Majority of the infl uential editors of the broadsheet dailies, television channels and radio stations would confi dently assert that they have been pretty much free to disseminate whatever they want through their media. When they are confi dently proclaiming the freedom of the press after 2006 people’s movement and subsequent promulgation of the interim constitution, they are mainly referring to the government-imposed censorship.
In that sense, they are not wrong. All governments after 2006 have ensured total press freedom, and the media have been free to criticize even the head of the government. But that is only a part of the story. In fact, Nepali press is only “Partially Free” as the Freedom House index says, which journalists Binod Bhattarai and Raghu Mainali also say in this book. And I agree with the core message of this book. Irrespective of the beliefs of senior journalists and the editors about freedoms, journalism is dying a slow death in Nepal.
Journalism cannot be free only because there are constitutionally guaranteed freedoms. There are various obstacles on the road to freedom and these have resulted from lack of competence, fi nancial insuffi ciency to run media, political affi liation, corporate interests, criminal interests, and all. This book by Bhattarai and Mainali elucidates the pressure points, and portrays how journalists kneel down in the face of those hurdles. Nepali journalism is embracing self-censorship in the name of survival, at both the central and local levels, and that process is killing journalism.
The political affi liation of Nepali journalists is the fi rst and foremost cause of self-censorship in Nepal. Most of the journalists have memberships in journalist organizations, which are again affi liated to one or the other political party. So, some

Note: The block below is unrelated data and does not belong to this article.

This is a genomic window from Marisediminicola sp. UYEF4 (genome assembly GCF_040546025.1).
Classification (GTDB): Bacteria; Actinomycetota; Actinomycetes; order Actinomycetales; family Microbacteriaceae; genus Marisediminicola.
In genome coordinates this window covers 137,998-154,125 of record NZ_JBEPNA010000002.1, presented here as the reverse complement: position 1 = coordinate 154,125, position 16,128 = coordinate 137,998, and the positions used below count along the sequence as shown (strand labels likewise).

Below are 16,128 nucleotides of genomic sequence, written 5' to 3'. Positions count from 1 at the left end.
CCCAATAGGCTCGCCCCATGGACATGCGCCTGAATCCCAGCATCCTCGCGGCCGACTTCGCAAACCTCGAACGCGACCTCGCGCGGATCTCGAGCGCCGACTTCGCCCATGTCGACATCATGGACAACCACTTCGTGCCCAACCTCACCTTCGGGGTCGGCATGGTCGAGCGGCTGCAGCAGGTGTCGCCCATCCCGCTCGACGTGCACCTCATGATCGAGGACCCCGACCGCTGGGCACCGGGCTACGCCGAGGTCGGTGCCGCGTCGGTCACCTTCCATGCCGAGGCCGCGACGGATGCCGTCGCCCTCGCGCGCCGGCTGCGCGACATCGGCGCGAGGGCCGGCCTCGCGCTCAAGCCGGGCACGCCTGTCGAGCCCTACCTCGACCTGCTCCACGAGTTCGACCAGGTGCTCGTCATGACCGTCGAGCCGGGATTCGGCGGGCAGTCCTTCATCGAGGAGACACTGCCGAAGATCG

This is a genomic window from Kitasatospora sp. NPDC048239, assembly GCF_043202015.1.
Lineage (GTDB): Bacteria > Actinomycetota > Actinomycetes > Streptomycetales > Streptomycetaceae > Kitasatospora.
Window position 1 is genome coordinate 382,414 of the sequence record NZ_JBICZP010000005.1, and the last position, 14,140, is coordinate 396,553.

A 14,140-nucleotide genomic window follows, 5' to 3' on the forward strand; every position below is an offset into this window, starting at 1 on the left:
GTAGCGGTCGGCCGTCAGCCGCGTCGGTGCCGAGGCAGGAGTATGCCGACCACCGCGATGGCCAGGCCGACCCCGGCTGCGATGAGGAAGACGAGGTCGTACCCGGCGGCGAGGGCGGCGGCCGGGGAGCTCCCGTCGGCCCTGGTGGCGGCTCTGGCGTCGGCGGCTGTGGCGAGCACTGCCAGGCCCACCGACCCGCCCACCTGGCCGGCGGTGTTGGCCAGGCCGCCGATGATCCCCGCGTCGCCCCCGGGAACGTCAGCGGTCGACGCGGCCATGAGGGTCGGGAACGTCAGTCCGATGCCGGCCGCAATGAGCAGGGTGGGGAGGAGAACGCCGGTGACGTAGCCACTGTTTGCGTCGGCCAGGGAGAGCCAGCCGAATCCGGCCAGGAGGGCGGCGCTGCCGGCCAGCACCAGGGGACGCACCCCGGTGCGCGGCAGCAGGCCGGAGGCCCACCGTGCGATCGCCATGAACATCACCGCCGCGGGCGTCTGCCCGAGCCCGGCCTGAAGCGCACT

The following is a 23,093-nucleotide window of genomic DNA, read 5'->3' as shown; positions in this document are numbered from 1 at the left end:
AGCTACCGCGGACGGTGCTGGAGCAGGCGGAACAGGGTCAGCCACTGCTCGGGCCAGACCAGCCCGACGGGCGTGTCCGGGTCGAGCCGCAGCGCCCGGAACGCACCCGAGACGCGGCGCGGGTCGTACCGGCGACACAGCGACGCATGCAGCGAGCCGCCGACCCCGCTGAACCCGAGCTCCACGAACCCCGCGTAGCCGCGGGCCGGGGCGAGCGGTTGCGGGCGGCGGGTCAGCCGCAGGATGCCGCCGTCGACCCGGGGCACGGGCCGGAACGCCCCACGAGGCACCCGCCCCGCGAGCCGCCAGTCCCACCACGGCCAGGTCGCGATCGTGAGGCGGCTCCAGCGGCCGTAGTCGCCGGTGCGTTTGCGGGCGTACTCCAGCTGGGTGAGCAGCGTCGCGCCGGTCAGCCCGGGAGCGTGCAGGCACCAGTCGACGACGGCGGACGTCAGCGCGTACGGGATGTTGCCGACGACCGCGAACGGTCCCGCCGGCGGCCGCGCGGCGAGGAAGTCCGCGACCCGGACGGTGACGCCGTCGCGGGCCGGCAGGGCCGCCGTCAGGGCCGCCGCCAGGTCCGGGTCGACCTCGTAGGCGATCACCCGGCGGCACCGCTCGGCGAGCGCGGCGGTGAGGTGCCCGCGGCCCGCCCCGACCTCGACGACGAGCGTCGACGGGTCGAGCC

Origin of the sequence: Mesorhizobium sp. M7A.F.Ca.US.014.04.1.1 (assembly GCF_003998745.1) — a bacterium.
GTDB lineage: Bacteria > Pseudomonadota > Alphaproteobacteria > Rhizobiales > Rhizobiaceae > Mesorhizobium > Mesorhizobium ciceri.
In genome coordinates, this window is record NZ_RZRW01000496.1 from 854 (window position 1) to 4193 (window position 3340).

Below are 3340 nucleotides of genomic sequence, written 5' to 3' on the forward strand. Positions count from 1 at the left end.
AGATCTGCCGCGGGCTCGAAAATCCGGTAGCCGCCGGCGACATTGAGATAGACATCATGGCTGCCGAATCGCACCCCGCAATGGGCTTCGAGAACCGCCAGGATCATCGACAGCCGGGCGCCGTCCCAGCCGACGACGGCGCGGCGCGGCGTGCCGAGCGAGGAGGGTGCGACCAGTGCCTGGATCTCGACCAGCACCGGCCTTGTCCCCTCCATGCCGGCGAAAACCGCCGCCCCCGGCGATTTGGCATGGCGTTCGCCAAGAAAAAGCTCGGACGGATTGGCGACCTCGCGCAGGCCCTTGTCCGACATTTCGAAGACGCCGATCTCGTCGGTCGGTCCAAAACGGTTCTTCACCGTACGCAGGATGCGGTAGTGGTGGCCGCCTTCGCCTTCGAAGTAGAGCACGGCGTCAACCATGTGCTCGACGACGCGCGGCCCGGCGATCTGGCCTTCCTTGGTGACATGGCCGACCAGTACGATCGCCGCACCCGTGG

journalists are continuously trying to protect ‘bad’ news about one party or other, or always trying to over-expose whatever information on small lapses they manage to collect about the
‘other’ party. In a way, the overall coverage of political news is balanced due to two opposite extreme points, but only for the people who can afford time and money to scan through different media and have ability to analyse the news.
The mafi a and corporates are behaving correspondingly, as if in unison, to gag the press. At the central level the corporates have become very powerful in controlling media, at least not to let it go against them. Some of the corporates have become so intolerant that the inference of their brand in some features would also be vehemently opposed. The editors are forced to comply to their demands timidly, if not they lose heavily on advertisements they pull out. At the local level, the mafi a have a similar impact. Their existence and their illegal transactions are not unknown to local journalists, but they cannot report about them. They willingly impose self-censorship, also because they are receiving some favours. Even if they are not, they cannot take stand against the criminals, who can physically harm them or their families. In the absence of government protection, and the apathy of their central offi ces, the journalists are but forced to resort to practicing self-censorship.
Killing Journalism, Softly is about the past, present and future of censorship and journalism in Nepal. This book depicts the situation of the press freedom in the country, beyond the legal guarantees. Coming from two veterans of the Nepali media, it is must read for all who are concerned about the people’s right to know and press freedom in this new republic.
Though this book is mainly about self-censorship, the writers may as well plan to write another one on censorship by government. As I sit down to write this, the democratically elected government after the November 2013 elections seems all set to curb press freedoms. A bill tabled in parliament by the government on contempt, in the name of protecting the public image of the judiciary, seeks to curb some freedoms guaranteed by other laws to media and journalists. If the bill is passed without changes, Nepal could jump into the ‘not free’ category on the Freedom House index. I hope researchers and writers on press freedom spot the deterioration in the free expression environment sooner, and bring it to the public’s notice.